Though it can sometimes be difficult to distinguish between these types, they do not necessarily have the same cause. The cause of lifelong/generalized HSDD is unknown. In the case of acquired/generalized low sexual desire, possible causes include various medical/health problems, psychiatric problems, low levels of testosterone or high levels of prolactin. One theory suggests that sexual desire is controlled by a balance between inhibitory and excitatory factors. This is thought to be expressed via neurotransmitters in selective brain areas. A decrease in sexual desire may therefore be due to an imbalance between neurotransmitters with excitatory activity like dopamine and norepinephrine and neurotransmitters with inhibitory activity, like serotonin. Low sexual desire can also be a side effect of various medications. In the case of acquired/situational HSDD, possible causes include intimacy difficulty, relationship problems, sexual addiction, and chronic illness of the man's partner. The evidence for these is somewhat in question. Some claimed causes of low sexual desire are based on empirical evidence. However, some are based merely on clinical observation. In many cases, the cause of HSDD is simply unknown.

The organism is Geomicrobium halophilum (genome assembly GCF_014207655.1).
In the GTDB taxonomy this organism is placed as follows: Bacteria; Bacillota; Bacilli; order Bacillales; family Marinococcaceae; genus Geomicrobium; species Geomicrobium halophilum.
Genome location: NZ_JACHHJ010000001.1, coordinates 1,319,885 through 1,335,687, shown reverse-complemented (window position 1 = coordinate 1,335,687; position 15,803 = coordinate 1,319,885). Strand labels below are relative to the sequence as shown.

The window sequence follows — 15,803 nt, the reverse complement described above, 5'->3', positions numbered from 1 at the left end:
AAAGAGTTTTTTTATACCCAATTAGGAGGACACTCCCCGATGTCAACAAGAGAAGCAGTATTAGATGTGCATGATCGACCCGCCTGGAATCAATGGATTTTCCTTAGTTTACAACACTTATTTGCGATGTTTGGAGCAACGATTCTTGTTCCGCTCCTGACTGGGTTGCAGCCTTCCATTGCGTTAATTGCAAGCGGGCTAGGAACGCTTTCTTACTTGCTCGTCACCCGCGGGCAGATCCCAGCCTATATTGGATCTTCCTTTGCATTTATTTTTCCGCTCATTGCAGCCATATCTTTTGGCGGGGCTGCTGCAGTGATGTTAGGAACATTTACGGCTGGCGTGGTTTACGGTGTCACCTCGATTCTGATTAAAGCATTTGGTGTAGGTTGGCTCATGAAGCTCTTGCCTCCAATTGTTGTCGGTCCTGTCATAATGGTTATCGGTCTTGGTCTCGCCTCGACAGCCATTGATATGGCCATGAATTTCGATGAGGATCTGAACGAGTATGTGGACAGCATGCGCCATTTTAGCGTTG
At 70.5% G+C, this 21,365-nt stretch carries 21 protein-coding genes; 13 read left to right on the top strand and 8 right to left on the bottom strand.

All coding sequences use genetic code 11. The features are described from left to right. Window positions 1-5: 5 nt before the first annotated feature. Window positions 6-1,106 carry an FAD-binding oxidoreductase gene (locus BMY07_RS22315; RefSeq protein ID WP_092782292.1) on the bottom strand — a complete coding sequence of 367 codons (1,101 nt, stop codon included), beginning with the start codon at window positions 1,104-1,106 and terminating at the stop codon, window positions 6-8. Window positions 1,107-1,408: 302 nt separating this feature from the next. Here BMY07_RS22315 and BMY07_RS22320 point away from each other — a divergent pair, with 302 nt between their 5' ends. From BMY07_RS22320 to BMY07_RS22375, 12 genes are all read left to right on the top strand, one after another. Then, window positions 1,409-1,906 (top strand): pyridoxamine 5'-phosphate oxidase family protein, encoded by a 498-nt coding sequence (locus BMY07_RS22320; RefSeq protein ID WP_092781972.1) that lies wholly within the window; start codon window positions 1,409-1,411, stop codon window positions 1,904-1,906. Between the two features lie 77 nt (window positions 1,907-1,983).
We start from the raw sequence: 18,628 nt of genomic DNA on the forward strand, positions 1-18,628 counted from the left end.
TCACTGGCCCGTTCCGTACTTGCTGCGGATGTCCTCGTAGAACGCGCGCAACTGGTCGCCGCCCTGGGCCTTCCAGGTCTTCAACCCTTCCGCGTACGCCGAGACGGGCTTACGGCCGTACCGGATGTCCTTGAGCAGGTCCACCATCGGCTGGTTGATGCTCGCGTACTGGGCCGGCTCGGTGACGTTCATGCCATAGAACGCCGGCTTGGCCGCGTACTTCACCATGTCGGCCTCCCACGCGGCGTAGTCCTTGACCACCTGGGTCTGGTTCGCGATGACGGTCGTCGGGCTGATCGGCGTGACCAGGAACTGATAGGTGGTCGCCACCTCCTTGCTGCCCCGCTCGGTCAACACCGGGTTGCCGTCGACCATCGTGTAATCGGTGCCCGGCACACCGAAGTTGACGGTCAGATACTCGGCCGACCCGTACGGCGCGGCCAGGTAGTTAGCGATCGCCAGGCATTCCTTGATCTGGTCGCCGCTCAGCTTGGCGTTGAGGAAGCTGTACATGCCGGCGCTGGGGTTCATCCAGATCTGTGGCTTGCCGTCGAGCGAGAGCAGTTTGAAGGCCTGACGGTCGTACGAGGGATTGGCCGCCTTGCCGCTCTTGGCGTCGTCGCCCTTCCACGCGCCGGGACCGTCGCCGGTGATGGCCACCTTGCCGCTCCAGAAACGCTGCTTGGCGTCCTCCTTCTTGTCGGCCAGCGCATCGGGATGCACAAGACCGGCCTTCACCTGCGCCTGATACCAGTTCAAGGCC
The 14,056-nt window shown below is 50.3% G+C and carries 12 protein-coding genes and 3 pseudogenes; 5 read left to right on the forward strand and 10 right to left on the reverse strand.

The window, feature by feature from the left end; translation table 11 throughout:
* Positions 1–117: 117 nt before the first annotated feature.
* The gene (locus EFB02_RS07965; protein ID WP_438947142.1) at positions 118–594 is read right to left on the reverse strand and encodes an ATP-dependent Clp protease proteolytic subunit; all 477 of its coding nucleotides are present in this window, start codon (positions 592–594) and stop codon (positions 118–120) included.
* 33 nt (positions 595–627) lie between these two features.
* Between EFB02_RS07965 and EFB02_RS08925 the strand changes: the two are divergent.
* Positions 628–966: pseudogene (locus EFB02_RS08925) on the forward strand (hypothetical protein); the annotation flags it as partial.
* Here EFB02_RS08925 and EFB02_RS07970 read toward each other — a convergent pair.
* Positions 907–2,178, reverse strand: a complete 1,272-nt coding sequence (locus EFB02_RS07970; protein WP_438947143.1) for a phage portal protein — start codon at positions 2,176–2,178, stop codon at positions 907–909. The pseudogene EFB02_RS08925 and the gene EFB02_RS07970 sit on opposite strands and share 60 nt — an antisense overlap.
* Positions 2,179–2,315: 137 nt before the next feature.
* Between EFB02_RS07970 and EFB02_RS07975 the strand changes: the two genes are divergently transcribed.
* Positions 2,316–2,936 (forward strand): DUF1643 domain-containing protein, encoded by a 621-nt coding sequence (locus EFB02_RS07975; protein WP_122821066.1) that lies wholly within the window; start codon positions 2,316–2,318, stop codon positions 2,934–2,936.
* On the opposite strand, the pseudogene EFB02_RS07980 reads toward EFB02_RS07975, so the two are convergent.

Some factors are believed to be possible causes of HSDD in women. As with men, various medical problems, psychiatric problems (such as mood disorders), or increased amounts of prolactin can cause HSDD. Other hormones are believed to be involved as well. Additionally, factors such as relationship problems or stress are believed to be possible causes of reduced sexual desire in women. According to one recent study examining the affective responses and attentional capture of sexual stimuli in women with and without HSDD, women with HSDD do not appear to have a negative association to sexual stimuli, but rather a weaker positive association than women without HSDD.
One third of post operation transgender women experience HSDD roughly consistent with menopause women. HSDD in transgender women is largely caused by a lack of testosterone especially after the gonads are removed during bottom surgery, as androgens are produced in smaller concentrations lower then ovulating women. Progesterone has shown to alleviate some symptoms of HSDD in transgender women, as well as other hormone treatments.